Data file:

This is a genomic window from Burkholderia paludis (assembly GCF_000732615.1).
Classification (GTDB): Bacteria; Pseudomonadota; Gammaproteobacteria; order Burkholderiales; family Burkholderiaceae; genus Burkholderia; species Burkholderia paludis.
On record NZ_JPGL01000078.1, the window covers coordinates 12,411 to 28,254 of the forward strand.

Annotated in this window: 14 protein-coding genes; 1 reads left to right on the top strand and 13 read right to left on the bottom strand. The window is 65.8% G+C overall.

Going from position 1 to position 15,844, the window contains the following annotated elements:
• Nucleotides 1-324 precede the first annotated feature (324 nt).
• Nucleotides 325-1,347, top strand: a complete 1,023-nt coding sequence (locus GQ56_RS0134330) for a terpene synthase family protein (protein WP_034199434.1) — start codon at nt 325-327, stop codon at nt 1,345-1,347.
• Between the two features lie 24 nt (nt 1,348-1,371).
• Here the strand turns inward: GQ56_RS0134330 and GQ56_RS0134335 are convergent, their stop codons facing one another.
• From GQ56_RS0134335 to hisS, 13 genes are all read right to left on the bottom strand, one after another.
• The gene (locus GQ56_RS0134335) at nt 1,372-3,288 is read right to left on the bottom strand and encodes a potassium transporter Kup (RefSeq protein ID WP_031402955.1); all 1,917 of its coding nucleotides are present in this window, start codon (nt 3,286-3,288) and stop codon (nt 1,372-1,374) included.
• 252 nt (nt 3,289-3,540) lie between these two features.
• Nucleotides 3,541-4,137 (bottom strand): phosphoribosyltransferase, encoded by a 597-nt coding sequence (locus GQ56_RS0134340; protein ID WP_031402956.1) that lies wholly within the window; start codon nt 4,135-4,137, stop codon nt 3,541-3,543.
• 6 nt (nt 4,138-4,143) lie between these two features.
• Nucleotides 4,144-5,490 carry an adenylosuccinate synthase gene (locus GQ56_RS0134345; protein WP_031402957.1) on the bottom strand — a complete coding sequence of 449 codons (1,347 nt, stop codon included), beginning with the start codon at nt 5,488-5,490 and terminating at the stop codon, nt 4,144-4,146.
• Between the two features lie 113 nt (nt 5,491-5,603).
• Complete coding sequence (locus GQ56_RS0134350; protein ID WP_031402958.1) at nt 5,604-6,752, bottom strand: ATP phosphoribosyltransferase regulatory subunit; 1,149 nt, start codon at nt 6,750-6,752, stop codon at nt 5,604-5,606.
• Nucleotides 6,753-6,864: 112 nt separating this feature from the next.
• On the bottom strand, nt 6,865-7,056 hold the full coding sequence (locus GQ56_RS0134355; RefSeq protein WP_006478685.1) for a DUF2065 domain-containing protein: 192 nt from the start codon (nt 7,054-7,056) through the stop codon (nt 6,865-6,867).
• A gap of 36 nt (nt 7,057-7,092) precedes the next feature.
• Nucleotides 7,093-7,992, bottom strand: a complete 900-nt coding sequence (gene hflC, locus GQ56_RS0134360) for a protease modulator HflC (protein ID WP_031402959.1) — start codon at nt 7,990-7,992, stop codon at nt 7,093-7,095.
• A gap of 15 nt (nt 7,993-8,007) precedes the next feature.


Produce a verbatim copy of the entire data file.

This is a genomic window from Burkholderia paludis (assembly GCF_000732615.1).
Classification (GTDB): Bacteria; Pseudomonadota; Gammaproteobacteria; order Burkholderiales; family Burkholderiaceae; genus Burkholderia; species Burkholderia paludis.
On record NZ_JPGL01000078.1, the window covers coordinates 12,411 to 28,254 of the forward strand.

Annotated in this window: 14 protein-coding genes; 1 reads left to right on the top strand and 13 read right to left on the bottom strand. The window is 65.8% G+C overall.

Going from position 1 to position 15,844, the window contains the following annotated elements:
• Nucleotides 1-324 precede the first annotated feature (324 nt).
• Nucleotides 325-1,347, top strand: a complete 1,023-nt coding sequence (locus GQ56_RS0134330) for a terpene synthase family protein (protein WP_034199434.1) — start codon at nt 325-327, stop codon at nt 1,345-1,347.
• Between the two features lie 24 nt (nt 1,348-1,371).
• Here the strand turns inward: GQ56_RS0134330 and GQ56_RS0134335 are convergent, their stop codons facing one another.
• From GQ56_RS0134335 to hisS, 13 genes are all read right to left on the bottom strand, one after another.
• The gene (locus GQ56_RS0134335) at nt 1,372-3,288 is read right to left on the bottom strand and encodes a potassium transporter Kup (RefSeq protein ID WP_031402955.1); all 1,917 of its coding nucleotides are present in this window, start codon (nt 3,286-3,288) and stop codon (nt 1,372-1,374) included.
• 252 nt (nt 3,289-3,540) lie between these two features.
• Nucleotides 3,541-4,137 (bottom strand): phosphoribosyltransferase, encoded by a 597-nt coding sequence (locus GQ56_RS0134340; protein ID WP_031402956.1) that lies wholly within the window; start codon nt 4,135-4,137, stop codon nt 3,541-3,543.
• 6 nt (nt 4,138-4,143) lie between these two features.
• Nucleotides 4,144-5,490 carry an adenylosuccinate synthase gene (locus GQ56_RS0134345; protein WP_031402957.1) on the bottom strand — a complete coding sequence of 449 codons (1,347 nt, stop codon included), beginning with the start codon at nt 5,488-5,490 and terminating at the stop codon, nt 4,144-4,146.
• Between the two features lie 113 nt (nt 5,491-5,603).
• Complete coding sequence (locus GQ56_RS0134350; protein ID WP_031402958.1) at nt 5,604-6,752, bottom strand: ATP phosphoribosyltransferase regulatory subunit; 1,149 nt, start codon at nt 6,750-6,752, stop codon at nt 5,604-5,606.
• Nucleotides 6,753-6,864: 112 nt separating this feature from the next.
• On the bottom strand, nt 6,865-7,056 hold the full coding sequence (locus GQ56_RS0134355; RefSeq protein WP_006478685.1) for a DUF2065 domain-containing protein: 192 nt from the start codon (nt 7,054-7,056) through the stop codon (nt 6,865-6,867).
• A gap of 36 nt (nt 7,057-7,092) precedes the next feature.
• Nucleotides 7,093-7,992, bottom strand: a complete 900-nt coding sequence (gene hflC, locus GQ56_RS0134360) for a protease modulator HflC (protein ID WP_031402959.1) — start codon at nt 7,990-7,992, stop codon at nt 7,093-7,095.
• A gap of 15 nt (nt 7,993-8,007) precedes the next feature.